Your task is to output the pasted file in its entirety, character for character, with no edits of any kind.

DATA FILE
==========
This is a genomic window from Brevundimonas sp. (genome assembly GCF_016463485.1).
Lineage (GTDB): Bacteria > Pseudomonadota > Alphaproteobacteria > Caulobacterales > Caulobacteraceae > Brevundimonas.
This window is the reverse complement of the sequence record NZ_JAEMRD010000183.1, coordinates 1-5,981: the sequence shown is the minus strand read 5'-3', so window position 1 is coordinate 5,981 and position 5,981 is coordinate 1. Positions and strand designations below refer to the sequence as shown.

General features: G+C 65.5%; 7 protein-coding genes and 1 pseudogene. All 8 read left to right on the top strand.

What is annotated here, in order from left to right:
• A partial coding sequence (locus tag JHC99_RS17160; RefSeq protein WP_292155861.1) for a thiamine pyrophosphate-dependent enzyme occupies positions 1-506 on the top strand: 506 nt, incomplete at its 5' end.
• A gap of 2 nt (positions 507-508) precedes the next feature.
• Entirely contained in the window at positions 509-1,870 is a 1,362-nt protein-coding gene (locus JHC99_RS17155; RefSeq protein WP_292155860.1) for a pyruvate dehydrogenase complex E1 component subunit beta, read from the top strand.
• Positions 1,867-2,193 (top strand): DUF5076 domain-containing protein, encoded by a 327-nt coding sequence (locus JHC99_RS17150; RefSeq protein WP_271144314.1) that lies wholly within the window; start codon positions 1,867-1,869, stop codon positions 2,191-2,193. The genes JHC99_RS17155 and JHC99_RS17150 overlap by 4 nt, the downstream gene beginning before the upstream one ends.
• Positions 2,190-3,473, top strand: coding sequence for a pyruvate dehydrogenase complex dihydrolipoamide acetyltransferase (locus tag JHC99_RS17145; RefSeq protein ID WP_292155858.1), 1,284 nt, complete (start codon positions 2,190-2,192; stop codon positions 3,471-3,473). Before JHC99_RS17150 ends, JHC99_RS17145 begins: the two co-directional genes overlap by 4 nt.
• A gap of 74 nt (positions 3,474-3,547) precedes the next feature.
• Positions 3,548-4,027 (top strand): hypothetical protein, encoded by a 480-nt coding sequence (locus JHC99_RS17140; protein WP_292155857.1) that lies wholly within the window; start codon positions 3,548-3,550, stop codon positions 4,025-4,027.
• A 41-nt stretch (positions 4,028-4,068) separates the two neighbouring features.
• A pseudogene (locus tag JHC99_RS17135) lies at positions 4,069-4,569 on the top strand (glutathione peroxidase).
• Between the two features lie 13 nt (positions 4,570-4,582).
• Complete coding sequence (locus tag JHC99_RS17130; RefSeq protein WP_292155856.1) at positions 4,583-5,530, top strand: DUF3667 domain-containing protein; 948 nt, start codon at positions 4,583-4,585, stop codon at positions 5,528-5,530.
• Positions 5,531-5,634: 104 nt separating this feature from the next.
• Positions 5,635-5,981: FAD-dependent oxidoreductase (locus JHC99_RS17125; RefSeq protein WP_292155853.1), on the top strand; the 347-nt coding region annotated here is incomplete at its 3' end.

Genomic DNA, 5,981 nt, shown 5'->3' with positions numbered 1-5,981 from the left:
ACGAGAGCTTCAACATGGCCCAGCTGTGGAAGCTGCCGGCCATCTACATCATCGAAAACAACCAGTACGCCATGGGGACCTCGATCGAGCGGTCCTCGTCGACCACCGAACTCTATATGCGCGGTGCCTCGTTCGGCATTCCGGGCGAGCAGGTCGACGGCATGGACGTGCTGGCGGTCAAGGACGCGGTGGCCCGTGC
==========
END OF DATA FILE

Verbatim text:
This is a genomic window from Brevundimonas sp. (genome assembly GCF_016463485.1).
Lineage (GTDB): Bacteria > Pseudomonadota > Alphaproteobacteria > Caulobacterales > Caulobacteraceae > Brevundimonas.
This window is the reverse complement of the sequence record NZ_JAEMRD010000183.1, coordinates 1-5,981: the sequence shown is the minus strand read 5'-3', so window position 1 is coordinate 5,981 and position 5,981 is coordinate 1. Positions and strand designations below refer to the sequence as shown.

General features: G+C 65.5%; 7 protein-coding genes and 1 pseudogene. All 8 read left to right on the top strand.

What is annotated here, in order from left to right:
• A partial coding sequence (locus tag JHC99_RS17160; RefSeq protein WP_292155861.1) for a thiamine pyrophosphate-dependent enzyme occupies positions 1-506 on the top strand: 506 nt, incomplete at its 5' end.
• A gap of 2 nt (positions 507-508) precedes the next feature.
• Entirely contained in the window at positions 509-1,870 is a 1,362-nt protein-coding gene (locus JHC99_RS17155; RefSeq protein WP_292155860.1) for a pyruvate dehydrogenase complex E1 component subunit beta, read from the top strand.
• Positions 1,867-2,193 (top strand): DUF5076 domain-containing protein, encoded by a 327-nt coding sequence (locus JHC99_RS17150; RefSeq protein WP_271144314.1) that lies wholly within the window; start codon positions 1,867-1,869, stop codon positions 2,191-2,193. The genes JHC99_RS17155 and JHC99_RS17150 overlap by 4 nt, the downstream gene beginning before the upstream one ends.
• Positions 2,190-3,473, top strand: coding sequence for a pyruvate dehydrogenase complex dihydrolipoamide acetyltransferase (locus tag JHC99_RS17145; RefSeq protein ID WP_292155858.1), 1,284 nt, complete (start codon positions 2,190-2,192; stop codon positions 3,471-3,473). Before JHC99_RS17150 ends, JHC99_RS17145 begins: the two co-directional genes overlap by 4 nt.
• A gap of 74 nt (positions 3,474-3,547) precedes the next feature.
• Positions 3,548-4,027 (top strand): hypothetical protein, encoded by a 480-nt coding sequence (locus JHC99_RS17140; protein WP_292155857.1) that lies wholly within the window; start codon positions 3,548-3,550, stop codon positions 4,025-4,027.
• A 41-nt stretch (positions 4,028-4,068) separates the two neighbouring features.
• A pseudogene (locus tag JHC99_RS17135) lies at positions 4,069-4,569 on the top strand (glutathione peroxidase).
• Between the two features lie 13 nt (positions 4,570-4,582).
• Complete coding sequence (locus tag JHC99_RS17130; RefSeq protein WP_292155856.1) at positions 4,583-5,530, top strand: DUF3667 domain-containing protein; 948 nt, start codon at positions 4,583-4,585, stop codon at positions 5,528-5,530.
• Positions 5,531-5,634: 104 nt separating this feature from the next.
• Positions 5,635-5,981: FAD-dependent oxidoreductase (locus JHC99_RS17125; RefSeq protein WP_292155853.1), on the top strand; the 347-nt coding region annotated here is incomplete at its 3' end.

Genomic DNA, 5,981 nt, shown 5'->3' with positions numbered 1-5,981 from the left:
ACGAGAGCTTCAACATGGCCCAGCTGTGGAAGCTGCCGGCCATCTACATCATCGAAAACAACCAGTACGCCATGGGGACCTCGATCGAGCGGTCCTCGTCGACCACCGAACTCTATATGCGCGGTGCCTCGTTCGGCATTCCGGGCGAGCAGGTCGACGGCATGGACGTGCTGGCGGTCAAGGACGCGGTGGCCCGTGC